Chung continued to play inspired tennis, leaving Djokovic down two sets to love at Melbourne Park for the first time since his fourth-round loss to eventual champion Roger Federer in 2007.

Interviewed ahead of the tournament, Djokovic insisted he had not had surgery on his elbow but was tight-lipped on the exact nature of his injury and how he was managing his pain.

"Djokovic in trouble," former Wimbledon champion Pat Cash posted on Twitter as Chung pressed his advantage.

"Elbow seems to be bothering him and he's not even running to some balls. Injuries seems to be weighing on him physically and mentally now.

"Sad to see the six time champ still struggle with injuries after six months of rest and rehab."

Chung will face world No.97 Tennys Sandgren in the quarter-finals on Wednesday after the aptly-named American's shock defeat of Austrian fifth seed Dominic Thiem.

7. It's so hot in Queensland right now, the quality of your morning coffee is being affected.

latte coffee barista
Image via Getty.

Queenslanders may notice that the milk in their coffees is not as frothy as usual, and the state's recent heatwave is to blame.

According to The Courier Mail, high temperatures are responsible for dairy cows producing milk with a lower protein quality.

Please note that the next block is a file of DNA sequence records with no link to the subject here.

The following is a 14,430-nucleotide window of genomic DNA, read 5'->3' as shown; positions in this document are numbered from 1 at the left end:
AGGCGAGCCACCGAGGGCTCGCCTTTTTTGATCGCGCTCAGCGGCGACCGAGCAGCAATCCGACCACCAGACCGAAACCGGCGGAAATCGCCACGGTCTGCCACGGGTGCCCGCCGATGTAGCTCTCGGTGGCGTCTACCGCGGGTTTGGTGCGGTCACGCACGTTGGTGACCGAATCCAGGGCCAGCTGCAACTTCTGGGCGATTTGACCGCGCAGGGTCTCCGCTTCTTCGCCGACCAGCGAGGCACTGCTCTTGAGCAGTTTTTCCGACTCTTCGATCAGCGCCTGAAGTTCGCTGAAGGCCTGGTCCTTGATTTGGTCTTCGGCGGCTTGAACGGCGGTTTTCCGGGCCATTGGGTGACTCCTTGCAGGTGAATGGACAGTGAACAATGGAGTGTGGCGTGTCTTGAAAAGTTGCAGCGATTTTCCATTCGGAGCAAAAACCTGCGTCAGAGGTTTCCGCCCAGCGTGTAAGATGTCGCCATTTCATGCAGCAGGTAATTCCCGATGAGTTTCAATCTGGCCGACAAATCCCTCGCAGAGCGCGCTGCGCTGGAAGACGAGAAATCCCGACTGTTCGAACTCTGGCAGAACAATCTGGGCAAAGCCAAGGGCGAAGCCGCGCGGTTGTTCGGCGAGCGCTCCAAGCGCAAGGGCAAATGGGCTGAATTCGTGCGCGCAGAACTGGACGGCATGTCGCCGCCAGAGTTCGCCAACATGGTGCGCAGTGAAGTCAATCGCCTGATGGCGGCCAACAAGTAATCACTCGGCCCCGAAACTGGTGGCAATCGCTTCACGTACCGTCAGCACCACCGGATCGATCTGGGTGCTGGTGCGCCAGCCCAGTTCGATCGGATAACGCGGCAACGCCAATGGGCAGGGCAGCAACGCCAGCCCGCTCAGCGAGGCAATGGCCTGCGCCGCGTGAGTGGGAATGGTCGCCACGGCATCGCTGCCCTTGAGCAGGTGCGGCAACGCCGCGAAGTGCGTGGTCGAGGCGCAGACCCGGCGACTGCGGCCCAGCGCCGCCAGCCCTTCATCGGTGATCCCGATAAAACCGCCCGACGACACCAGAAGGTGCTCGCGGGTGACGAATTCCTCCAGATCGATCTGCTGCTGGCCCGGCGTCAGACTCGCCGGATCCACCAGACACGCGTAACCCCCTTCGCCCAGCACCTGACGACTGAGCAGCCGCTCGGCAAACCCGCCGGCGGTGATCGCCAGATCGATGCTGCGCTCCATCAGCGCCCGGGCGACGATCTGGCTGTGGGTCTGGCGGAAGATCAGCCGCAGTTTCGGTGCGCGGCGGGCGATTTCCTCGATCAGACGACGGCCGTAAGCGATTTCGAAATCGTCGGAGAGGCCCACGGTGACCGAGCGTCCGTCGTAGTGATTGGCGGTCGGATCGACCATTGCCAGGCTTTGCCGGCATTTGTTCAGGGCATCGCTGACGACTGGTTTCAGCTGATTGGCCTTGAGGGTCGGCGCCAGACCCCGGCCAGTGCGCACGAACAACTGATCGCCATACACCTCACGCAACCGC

This, in turns, affects the 'frothability' of the milk. Some cafes are also experiencing delays in supplies due to the lower quality milk.

On Monday, Brisbane experienced a top of 31, while Birsdville in the state's west reached a whopping 44 degrees. Similar conditions are expected across the state today.

"It's a normal thing with the hot weather that it just affects the quantity and amount of protein in the milk," dairy owner Owner Ross Hopper told The Courier Mail.

"There's actually a fair bit of science to it all and you try and do the best with what you've got.

"We just try and shoo the cows off under the trees to stay cool."

Thankfully, with cooler nights on the way later this week, the protein quality of Queensland milk should quickly improve. And that means, so will our lattes.